5 Reasons Kids May Feel Hesitant to Homeschool—But Why You Are Ready

When bringing up the topic of homeschooling or engaging with online learning for your kids, many students have mixed reactions. Some have had negative experiences with traditional brick-and-mortar schooling and are excited about this new transition. However, some kids love their school and are more hesitant to homeschool when parents determine it is time to take the leap into this new phase in their academic career.

Obviously, parents make the ultimate decision for what is best for a family’s unique situation, but most parents want their kids to feel valued and heard when it comes to their concerns. Here are five reasons kids may feel hesitant to switch over to homeschooling or online learning and what you can say to reassure them as reasons why you think it is the best decision.

They’ll miss their friends.

School is definitely a place for kids to meet other students and develop those relationships. There is no denying there will be some level of sadness in their leaving behind some of these friendships. However, unless your family is moving away, there should be no reason for those relationships to not continue to grow outside of school. Additionally, new friendships will be formed when meeting other homeschool families or when starting the school year with your online classmates.

A large benefit of homeschooling, though, is that parents will have more control over their kids’ friends and those with whom they interact on a daily basis. If there is a child at school you know is bullying your kid or is a bad influence, bringing school into your home grants you the ability to better screen who your child is befriending and spending their time around.

They will miss all the activities at school.

Special times throughout the school calendar year will bring fun activities and assemblies at your kid’s school. Some kids may really enjoy the excitement that comes from these events, but homeschooling and online learning does not mean there are not equivalent activities in which they can still participate. Field trips are a fun part of online classrooms and homeschooling groups, and they can oftentimes occur more frequently because of the flexible learning environment.

Another bonus for many parents is that they will have more control over these activities and what is being taught. You have the ability to customize undertakings to enhance their particular interests and supplement what is being taught through the curriculum with more hands-on and real-life learning activities.

They don’t want to be taught by YOU.

Let’s face it—as kids get older, the less they want to listen to their parents. For some kids, the thought of having a parent as their teacher is not a positive idea. There are many wonderful teachers, as well, and your kids may be looking forward to being in their classroom. Frankly, many parents are also scared of the responsibility of being their child’s sole educator, so this may be a cause of concern for both of you.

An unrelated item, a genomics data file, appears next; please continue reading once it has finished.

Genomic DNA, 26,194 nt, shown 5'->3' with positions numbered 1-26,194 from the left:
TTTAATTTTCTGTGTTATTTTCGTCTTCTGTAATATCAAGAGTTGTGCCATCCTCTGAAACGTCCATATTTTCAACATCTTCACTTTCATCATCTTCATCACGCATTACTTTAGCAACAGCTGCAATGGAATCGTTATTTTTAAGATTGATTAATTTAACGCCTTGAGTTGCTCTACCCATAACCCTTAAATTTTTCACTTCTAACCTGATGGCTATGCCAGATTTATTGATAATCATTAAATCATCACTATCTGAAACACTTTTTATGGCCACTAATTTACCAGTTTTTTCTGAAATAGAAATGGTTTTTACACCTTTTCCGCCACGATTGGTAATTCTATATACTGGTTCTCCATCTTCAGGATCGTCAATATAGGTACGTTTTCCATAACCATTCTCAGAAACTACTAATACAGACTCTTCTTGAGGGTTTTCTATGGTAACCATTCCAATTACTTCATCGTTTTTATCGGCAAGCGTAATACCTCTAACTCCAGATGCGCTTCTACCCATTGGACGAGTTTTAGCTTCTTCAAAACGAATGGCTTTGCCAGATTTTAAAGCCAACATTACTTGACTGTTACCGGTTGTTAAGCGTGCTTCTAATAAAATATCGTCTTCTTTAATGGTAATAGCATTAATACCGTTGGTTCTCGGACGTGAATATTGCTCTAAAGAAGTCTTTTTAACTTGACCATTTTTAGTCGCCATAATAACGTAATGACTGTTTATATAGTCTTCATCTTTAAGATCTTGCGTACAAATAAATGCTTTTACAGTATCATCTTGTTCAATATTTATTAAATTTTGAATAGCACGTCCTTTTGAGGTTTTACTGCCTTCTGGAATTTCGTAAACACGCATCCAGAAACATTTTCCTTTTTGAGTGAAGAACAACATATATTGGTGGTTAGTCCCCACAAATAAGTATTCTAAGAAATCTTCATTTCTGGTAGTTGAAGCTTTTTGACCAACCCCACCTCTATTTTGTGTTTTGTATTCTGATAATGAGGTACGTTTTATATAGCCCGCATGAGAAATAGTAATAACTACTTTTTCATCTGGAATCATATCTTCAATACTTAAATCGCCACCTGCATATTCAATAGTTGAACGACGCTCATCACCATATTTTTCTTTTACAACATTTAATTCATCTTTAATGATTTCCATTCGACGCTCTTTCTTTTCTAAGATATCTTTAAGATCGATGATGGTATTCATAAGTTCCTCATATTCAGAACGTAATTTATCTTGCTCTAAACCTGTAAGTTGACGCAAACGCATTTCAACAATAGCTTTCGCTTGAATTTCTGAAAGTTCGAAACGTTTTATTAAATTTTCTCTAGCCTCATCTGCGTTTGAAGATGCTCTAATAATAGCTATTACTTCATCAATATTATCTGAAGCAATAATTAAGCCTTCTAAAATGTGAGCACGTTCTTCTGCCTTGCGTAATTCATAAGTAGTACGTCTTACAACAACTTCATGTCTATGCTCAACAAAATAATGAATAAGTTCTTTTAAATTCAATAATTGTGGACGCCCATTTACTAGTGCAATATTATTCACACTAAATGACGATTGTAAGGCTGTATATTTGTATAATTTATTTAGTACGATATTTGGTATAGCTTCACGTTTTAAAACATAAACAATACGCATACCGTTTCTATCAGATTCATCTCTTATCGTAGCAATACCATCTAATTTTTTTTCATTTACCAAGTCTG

Fortunately, there are solutions to this. For example, with online learning through K12, parents are Learning Coaches and their children are taught by certified teachers. Therefore, parents are not the teachers, so you and your kids don’t have the pressure of this additional dynamic in your relationship. However, as a Learning Coach, you are still able to be highly involved in your child’s education—a primary motivator for many parents.

They’ll miss the social environment.

Lots of kids enjoy group projects at school, social circles, extracurricular activities, sports, and after-school clubs. They feel as if the transition to homeschooling or online learning will mean the end to their social life. There are so many stereotypes and misconceptions around this that many kids have an inaccurate picture of what life is like for homeschoolers.

In fact, though, their social life may actually increase. With less time spent confined to a brick-and-mortar environment, they will reap the benefit of being more social with these same types of activities through community clubs, recreational or club sports, church groups, online learning clubs, and other youth programs specific to their interests. Their social world is not confined to or defined by their school. In fact, depending on the parameters of their local school district, homeschoolers can still engage with many of these social activities at school.

They like all the cool supplies and clothes.

Granted, while sometimes stressful for parents, buying back-to-school supplies and new outfits can be a lot of fun for kids. However, just because they will be attending school at home does not mean that they will have to lose out on all this fun. As parents, you can still get them excited about new supplies, especially when it comes to personalizing and organizing their home learning space. Also, many online students with K12 really look forward to their textbooks and supplies* arriving and are very enthusiastic to unpack those boxes!

Also, if you point out to them the benefits of an improved sleep schedule, of eating at better times and fewer “packed” foods, and of typically a much less stressful and hectic day, they may be just as excited as they were about their new backpack!

If you’re ready to take the leap into online learning and have these conversations with your kids, consider K12 as the solution to partner with your family to help meet your child’s specific academic needs!


*Textbooks and supplies vary by school and grade.

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